Collaborative approach can help crack lucrative mid-rise construction market
Frame and truss manufacturers eager to “take next step”
AUSTRALIA’S FRAME and truss manufacturers are getting organised to take on the new mid-rise building market.
For years they have been the backbone of the Class 1 trade (basically low level residential construction) but their expertise is now being channelled into 4-5-6-storey buildings.
Added impetus to help them take the next step up -- a transition, if you like -- comes in the form of a market implementation group
(MIG) which was formed following strong advocacy from the Frame & Truss Manufacturers Association of Australia (FTMA Australia).
“The aim is to assist the frame and truss sector to be able to provide and offer timber framed solutions into the mid-rise market,” says the group facilitator Dr Alastair Woodard (Wood Products Victoria,).
“It was recognised that there was a need to have a collective group of companies nationally from the frame and truss manufacturer side who are keen to start moving and offering services in this 4-5-6-storey multiresidential market, and start working with them and helping them to come up to speed and capacity-to-supply the market,” he said.
“The market implementation group is a network, of people who have a common aim in this area so obviously when you look at frame and truss then the FTMA is the over-arching body and the nail plate manufacturers assist in providing innovation and solutions.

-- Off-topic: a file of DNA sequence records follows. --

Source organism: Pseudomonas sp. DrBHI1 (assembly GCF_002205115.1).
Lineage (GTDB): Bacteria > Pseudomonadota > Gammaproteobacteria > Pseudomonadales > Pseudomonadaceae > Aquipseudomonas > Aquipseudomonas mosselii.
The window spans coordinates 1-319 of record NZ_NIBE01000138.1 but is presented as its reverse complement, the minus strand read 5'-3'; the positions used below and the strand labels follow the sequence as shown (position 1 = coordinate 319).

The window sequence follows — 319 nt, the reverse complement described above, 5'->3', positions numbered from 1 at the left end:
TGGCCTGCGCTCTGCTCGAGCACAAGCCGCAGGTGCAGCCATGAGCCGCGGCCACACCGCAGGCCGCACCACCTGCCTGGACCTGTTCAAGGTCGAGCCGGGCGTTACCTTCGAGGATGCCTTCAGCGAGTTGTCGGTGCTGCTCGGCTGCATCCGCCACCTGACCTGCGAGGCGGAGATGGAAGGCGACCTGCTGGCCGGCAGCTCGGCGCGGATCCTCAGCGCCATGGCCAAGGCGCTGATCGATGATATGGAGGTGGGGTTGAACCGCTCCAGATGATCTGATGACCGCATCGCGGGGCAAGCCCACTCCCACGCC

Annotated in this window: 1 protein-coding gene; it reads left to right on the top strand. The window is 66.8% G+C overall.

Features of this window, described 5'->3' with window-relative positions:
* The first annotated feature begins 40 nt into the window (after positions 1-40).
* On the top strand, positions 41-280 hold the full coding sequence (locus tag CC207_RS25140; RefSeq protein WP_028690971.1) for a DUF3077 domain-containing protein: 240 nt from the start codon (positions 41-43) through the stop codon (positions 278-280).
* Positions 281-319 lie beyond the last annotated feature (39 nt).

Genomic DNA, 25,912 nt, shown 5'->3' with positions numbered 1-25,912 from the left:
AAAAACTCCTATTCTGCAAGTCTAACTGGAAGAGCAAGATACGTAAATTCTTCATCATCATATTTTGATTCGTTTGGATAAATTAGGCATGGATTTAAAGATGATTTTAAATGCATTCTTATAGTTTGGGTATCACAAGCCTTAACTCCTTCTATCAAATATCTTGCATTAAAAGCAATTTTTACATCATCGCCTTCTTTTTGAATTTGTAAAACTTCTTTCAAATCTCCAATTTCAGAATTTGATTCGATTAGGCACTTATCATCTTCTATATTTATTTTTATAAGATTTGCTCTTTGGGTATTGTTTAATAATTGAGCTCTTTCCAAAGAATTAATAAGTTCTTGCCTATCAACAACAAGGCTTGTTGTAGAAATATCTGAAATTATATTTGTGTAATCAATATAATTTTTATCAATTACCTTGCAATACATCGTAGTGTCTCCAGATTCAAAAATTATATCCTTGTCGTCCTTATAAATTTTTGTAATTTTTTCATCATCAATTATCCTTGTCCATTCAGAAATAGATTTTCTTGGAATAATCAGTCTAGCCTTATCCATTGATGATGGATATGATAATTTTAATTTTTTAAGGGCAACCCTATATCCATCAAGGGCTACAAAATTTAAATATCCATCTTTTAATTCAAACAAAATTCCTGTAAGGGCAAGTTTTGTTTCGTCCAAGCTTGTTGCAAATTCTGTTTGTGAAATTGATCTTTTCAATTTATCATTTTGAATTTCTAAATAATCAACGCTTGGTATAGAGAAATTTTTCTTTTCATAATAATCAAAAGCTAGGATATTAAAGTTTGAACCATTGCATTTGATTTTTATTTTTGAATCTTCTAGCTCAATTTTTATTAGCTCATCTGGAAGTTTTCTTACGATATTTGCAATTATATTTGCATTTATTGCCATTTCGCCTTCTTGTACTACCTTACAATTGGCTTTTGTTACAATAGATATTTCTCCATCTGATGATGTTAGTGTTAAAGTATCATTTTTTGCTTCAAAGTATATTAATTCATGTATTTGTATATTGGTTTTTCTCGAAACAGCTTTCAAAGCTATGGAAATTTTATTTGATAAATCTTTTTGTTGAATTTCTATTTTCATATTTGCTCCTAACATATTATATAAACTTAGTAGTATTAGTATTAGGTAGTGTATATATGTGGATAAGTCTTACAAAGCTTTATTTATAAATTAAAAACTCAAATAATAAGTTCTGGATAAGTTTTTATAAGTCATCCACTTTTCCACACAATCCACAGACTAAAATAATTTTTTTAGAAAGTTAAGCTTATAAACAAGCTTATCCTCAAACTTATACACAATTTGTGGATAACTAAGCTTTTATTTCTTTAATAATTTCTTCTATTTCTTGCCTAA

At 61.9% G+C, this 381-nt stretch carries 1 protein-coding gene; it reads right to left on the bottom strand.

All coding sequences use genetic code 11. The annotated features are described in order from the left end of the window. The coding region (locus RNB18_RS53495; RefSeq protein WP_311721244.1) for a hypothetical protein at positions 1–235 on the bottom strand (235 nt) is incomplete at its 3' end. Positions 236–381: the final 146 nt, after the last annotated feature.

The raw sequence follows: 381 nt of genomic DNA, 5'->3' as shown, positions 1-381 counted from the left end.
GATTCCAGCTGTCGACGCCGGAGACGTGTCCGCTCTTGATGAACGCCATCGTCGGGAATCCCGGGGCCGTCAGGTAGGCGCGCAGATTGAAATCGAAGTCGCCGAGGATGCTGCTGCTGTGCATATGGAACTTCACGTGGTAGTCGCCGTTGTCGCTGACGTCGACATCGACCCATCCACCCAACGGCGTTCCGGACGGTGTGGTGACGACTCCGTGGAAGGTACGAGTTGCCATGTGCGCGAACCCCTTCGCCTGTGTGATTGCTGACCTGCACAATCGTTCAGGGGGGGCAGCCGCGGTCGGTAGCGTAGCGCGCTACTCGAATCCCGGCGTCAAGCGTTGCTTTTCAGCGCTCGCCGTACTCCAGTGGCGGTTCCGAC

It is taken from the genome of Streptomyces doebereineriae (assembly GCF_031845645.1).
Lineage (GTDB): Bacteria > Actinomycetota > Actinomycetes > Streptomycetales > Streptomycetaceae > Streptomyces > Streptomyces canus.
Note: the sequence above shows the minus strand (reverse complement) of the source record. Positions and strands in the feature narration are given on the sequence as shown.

“It was really a case of let’s come together and look at this new midrise market opportunity for timber framed construction; let’s understand it in terms of what its needs are ... it’s quite different to a class one residential market, as there are much higher loadings, fire requirements and acoustic requirements that have to be met. There is a need to be clear about how the frame and truss sector might service this market.
“Do frame and truss manufacturers want to undertake design, or do they want someone else to do the design; ultimately skilling up estimators and in-house staff about what these systems look like and then ultimately working with the nail plate manufacturers for them to upgrade their software to be able to build these taller buildings,” said Dr Woodard, “and to consider some of the technical questions and the types of off-site prefabricated systems that should be supplied .... floor cassettes, open wall panels closed wall panels, roof cassettes and other value-add opportunities that can assist the builder on-site with more efficient and quick construction times.
“It’s all about collective and collaborative work that can be achieved through the market implementation group, “he said.
The market implementation group approach is not new to the frame and truss sector ... “We did a similar thing about two or three years ago with prefabricated cassette floor systems. Then, our focus was more on reclaiming the ground floor market that we had lost to concrete.
“That worked well. This is the same concept and approach for this mid-rise area.”
From an FTMA point of view the previous program was very advantageous because traditionally the nail plate manufacturers have been very competitive; they don’t often do things collaboratively because they are in real competition in the residential market in which timber has a very high market share.
“However, in the ground floor construction market, the competition wasn’t another timber member ... it was, and still is, concrete!
“Similarly, in this new mid-rise market it’s the same sort of concept. The competition is concrete and steel, it’s not another timber product or manufacturer.
“What is really good is that through the MIG all the participants genuinely buy-in to the approach ... sharing ideas and working out generic solutions,” said Dr Woodard.
The program was kicked off in
May with the first meeting of the full group in June. Now, it’s all down to collaboration, application and participation to allow the timber framed construction sector to fully utilise the changed building codes and get more mid-rise apartments, hotels and offices constructed with timber.
■ Dr Alastair Woodard.